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Asymptomatic bronchial hyperreactivity and the development of asthma and other respiratory tract illnesses in children.
  1. A Jones
  1. Department of General Practice, University of Wales College of Medicine, Cardiff, UK.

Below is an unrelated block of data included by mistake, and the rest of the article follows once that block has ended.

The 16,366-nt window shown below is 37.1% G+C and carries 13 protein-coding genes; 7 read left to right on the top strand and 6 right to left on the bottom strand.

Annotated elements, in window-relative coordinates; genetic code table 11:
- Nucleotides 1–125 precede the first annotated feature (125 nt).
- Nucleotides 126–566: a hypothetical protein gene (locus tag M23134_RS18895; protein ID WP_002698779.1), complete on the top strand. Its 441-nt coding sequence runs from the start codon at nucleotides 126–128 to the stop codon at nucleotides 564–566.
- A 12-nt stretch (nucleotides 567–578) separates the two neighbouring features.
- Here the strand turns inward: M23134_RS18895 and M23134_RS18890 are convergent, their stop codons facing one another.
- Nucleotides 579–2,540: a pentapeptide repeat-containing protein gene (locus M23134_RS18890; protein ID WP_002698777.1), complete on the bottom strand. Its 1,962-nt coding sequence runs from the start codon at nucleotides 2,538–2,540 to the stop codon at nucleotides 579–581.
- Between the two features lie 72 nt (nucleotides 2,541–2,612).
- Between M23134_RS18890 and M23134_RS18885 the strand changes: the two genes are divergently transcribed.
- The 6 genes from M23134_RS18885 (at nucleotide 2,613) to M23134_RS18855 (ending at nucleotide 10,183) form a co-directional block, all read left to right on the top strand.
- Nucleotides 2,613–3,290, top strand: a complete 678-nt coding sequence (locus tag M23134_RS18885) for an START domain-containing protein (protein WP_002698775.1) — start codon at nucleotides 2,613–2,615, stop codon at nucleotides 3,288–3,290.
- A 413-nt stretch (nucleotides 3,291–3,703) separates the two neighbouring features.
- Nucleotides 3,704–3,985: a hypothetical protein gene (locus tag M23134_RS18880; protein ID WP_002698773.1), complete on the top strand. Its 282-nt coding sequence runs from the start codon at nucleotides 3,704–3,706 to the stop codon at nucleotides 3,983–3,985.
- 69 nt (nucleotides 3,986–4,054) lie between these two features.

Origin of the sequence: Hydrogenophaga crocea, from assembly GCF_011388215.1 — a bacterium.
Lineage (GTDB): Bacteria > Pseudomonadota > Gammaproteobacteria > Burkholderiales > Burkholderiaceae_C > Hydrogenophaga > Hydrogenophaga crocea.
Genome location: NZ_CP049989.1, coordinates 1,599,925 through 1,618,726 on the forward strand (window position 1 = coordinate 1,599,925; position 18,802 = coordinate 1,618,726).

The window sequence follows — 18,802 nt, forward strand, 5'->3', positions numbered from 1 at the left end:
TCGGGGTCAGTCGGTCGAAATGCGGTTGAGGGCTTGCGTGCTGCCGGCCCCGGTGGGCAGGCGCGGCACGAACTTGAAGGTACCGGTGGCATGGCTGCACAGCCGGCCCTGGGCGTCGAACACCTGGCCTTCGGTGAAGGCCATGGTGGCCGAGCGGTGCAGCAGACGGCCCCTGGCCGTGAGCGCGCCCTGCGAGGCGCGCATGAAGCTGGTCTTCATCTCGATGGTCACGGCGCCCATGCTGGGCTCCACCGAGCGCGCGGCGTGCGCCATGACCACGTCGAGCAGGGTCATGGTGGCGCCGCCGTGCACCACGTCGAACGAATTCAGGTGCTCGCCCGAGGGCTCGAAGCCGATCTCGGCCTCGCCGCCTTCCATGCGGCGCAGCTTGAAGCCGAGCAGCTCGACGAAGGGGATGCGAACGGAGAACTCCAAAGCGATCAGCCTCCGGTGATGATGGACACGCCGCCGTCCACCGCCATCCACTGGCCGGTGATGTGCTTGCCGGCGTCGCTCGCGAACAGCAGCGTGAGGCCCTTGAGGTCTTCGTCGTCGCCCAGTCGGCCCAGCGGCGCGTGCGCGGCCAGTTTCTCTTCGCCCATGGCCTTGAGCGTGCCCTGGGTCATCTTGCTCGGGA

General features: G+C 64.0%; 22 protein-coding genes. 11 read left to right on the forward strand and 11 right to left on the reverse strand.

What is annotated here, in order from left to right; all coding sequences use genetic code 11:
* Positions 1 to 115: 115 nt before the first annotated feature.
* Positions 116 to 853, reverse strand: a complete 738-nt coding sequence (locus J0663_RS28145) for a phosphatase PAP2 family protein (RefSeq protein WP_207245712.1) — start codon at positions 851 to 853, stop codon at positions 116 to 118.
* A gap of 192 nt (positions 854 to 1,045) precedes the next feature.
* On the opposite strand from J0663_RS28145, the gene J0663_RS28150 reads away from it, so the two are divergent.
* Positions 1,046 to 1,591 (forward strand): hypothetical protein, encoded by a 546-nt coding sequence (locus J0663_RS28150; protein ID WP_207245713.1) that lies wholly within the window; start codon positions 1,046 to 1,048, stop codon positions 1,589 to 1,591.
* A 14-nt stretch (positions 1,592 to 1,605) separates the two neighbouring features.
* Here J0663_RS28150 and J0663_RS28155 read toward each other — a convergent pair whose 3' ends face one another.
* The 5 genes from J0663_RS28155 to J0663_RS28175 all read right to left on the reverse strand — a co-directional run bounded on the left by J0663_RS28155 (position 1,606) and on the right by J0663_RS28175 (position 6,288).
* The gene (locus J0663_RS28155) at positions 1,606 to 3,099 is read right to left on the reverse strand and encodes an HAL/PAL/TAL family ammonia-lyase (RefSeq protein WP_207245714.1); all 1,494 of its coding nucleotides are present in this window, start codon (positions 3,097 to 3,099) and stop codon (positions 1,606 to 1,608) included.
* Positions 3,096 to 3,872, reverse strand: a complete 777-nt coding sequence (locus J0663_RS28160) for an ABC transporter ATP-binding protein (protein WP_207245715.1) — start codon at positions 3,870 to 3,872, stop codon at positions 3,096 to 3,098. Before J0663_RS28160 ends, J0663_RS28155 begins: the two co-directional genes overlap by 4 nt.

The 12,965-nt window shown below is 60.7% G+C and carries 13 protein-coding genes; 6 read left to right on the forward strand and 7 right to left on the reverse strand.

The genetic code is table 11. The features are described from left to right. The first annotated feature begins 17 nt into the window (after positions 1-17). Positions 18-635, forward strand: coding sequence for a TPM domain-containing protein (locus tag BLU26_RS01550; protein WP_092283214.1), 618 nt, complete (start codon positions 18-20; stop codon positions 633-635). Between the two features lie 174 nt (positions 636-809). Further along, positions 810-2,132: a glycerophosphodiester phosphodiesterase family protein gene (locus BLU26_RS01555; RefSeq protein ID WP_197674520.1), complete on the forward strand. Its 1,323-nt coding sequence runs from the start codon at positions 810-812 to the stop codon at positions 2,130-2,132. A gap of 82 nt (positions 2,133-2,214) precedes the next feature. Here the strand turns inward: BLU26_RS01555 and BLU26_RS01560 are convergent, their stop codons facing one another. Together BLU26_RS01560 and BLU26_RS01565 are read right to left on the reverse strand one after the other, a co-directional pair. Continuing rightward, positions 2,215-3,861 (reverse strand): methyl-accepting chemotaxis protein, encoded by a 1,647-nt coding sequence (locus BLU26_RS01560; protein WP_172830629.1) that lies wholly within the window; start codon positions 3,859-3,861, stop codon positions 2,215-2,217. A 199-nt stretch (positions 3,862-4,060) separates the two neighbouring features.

BACKGROUND--It is not clear whether asymptomatic bronchial hyperresponsiveness (BHR) in children is a risk factor for the subsequent development of asthma. A longitudinal study was conducted to determine the predictive value of BHR for the development of asthma in a primary care patient population. METHODS--A standard free running asthma screening test (FRAST) was applied to 956 schoolchildren aged between 4 and 11 years in 1985. Peak expiratory flow (PEF) rates were measured before hard running for six minutes and following a three minute rest period. Children with a fall in PEF of more than 15% were labelled as having a positive FRAST. Clinical data from the patients' notes and from symptom questionnaires were compared with age and sex matched controls for children known to have asthma, and for those with a positive FRAST but no asthma (BHR group). Over the ensuing six years to 1991 further clinical data were gathered to compare the development of asthma and other diseases of the airways in both the BHR groups and their controls. RESULTS--Of the 956 children exercised in 1985, 60 who were not known to have asthma had an abnormal test. Of the 55 of these studied in 1991, 32 (58%) had developed asthma. The sensitivity of a positive FRAST for the development of asthma was 58%, its specificity 97%, and positive predictive value 72%. Hay fever, eczema, otitis media, "bronchitis," and family history of atopy also occurred more commonly in this group. CONCLUSIONS--Asymptomatic BHR, as shown by exercise challenge, can predict the development of clinical asthma. This study has also shown a relation between BHR, asthma, and other diseases of the airways, notably upper respiratory tract infection, "bronchitis," and otitis media.

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